Lorenzana says former Chinese ambassador asked him not to ''touch'' Mutual Defense Treaty with US
Defense Secretary Delfin Lorenzana revealed that a former Chinese ambassador asked him not to'' touch'' or revisit the Mutual Defense Treaty (MDT) between the Philippines and the United States.
"While the US welcomes the idea of revisiting the MDT, an outside party does not. When I first broached the idea of revisiting the MDT, the former Chinese ambassador came to me and said: 'please do not touch the MDT. Leave it as it is”," Lorenzana said in his speech during a virtual conference on Thursday.
He did not name the former Chinese envoy.
Lorenzana emphasized the importance of revisiting the MDT to fit in the current situation in the region.
"The Indo-Pacific region is currently relatively peaceful, but beneath this calm surface are issues between and among nations, that if not managed properly, could ignite open hostilities," he said.
Lorenzana explained that the review of the MDT was proposed to address the situation in the South China Sea.
"The Chinese, having embedded themselves with their artificial islands, are not in a hurry for any resolution that is not in its favor. So how do other nations deal with this strategy?," he said.
"China likewise is adept at gaming the system. It knows that any aggression it takes will trigger the MDT. So what it did was to employ what is called the gray zone tactics using maritime militias in asserting its so-called historical claims and cabbage tactics, that is, to overwhelm and seize control of an island by surrounding and wrapping it in successive layers of ships," said Lorenzana.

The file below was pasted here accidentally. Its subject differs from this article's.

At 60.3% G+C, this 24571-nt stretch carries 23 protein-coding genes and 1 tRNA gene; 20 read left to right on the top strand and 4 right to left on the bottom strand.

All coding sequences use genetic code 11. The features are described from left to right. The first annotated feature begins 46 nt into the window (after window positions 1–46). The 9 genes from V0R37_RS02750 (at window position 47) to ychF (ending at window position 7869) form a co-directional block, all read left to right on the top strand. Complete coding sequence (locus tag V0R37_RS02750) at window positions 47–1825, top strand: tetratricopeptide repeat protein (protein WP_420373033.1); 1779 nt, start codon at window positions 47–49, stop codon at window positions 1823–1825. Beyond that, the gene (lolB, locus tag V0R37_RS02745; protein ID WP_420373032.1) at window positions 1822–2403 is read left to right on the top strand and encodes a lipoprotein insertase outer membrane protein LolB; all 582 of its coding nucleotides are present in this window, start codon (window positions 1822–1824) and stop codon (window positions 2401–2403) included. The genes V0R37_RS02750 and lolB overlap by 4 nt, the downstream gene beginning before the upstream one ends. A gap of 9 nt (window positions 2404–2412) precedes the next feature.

"How do claimants deal with this tactic? Is the US and other nations’ freedom of navigation operations...effective in stopping China from pursuing its designs in the South China Sea? One suggestion that has been put on the table is to revise the mdt to address all or most of the concerns," he added.
Lorenzana said "with the ongoing dialogue between and among nations, the likelihood of a shooting war is remote as every nation involved will suffer dire consequences."
"There will be no victors in the next war, only losers. We live in very interesting times. There are challenges facing us but there are also opportunities to build consensus within our reach that will benefit everyone in the region," he added.
"The pandemic that is currently ravaging the world is in a sense a blessing in disguise. It has taught us to slow down and to learn to work together to achieve a common objective. If all of us can fight the COVID-19 virus as one, we can also rise above ourselves and our petty national interests for the benefit of the whole region and the world," he added. Robina Asido/DMS